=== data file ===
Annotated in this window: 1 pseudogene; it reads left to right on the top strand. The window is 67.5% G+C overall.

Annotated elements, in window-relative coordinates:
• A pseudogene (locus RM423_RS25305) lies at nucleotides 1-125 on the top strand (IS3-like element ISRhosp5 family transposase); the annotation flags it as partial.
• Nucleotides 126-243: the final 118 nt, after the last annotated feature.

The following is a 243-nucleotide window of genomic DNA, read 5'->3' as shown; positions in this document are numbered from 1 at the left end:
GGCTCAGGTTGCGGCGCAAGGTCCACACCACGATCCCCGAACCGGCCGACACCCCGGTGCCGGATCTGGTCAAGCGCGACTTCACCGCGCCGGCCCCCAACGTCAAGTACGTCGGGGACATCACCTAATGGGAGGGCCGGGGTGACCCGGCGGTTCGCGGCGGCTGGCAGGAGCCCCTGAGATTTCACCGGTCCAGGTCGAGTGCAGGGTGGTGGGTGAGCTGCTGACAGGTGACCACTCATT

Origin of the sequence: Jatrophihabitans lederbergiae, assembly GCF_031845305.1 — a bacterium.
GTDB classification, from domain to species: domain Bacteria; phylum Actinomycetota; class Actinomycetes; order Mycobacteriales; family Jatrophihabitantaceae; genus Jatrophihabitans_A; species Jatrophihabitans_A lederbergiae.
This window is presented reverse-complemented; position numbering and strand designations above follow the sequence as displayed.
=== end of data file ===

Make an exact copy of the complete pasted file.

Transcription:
Annotated in this window: 1 pseudogene; it reads left to right on the top strand. The window is 67.5% G+C overall.

Annotated elements, in window-relative coordinates:
• A pseudogene (locus RM423_RS25305) lies at nucleotides 1-125 on the top strand (IS3-like element ISRhosp5 family transposase); the annotation flags it as partial.
• Nucleotides 126-243: the final 118 nt, after the last annotated feature.

The following is a 243-nucleotide window of genomic DNA, read 5'->3' as shown; positions in this document are numbered from 1 at the left end:
GGCTCAGGTTGCGGCGCAAGGTCCACACCACGATCCCCGAACCGGCCGACACCCCGGTGCCGGATCTGGTCAAGCGCGACTTCACCGCGCCGGCCCCCAACGTCAAGTACGTCGGGGACATCACCTAATGGGAGGGCCGGGGTGACCCGGCGGTTCGCGGCGGCTGGCAGGAGCCCCTGAGATTTCACCGGTCCAGGTCGAGTGCAGGGTGGTGGGTGAGCTGCTGACAGGTGACCACTCATT

Origin of the sequence: Jatrophihabitans lederbergiae, assembly GCF_031845305.1 — a bacterium.
GTDB classification, from domain to species: domain Bacteria; phylum Actinomycetota; class Actinomycetes; order Mycobacteriales; family Jatrophihabitantaceae; genus Jatrophihabitans_A; species Jatrophihabitans_A lederbergiae.
This window is presented reverse-complemented; position numbering and strand designations above follow the sequence as displayed.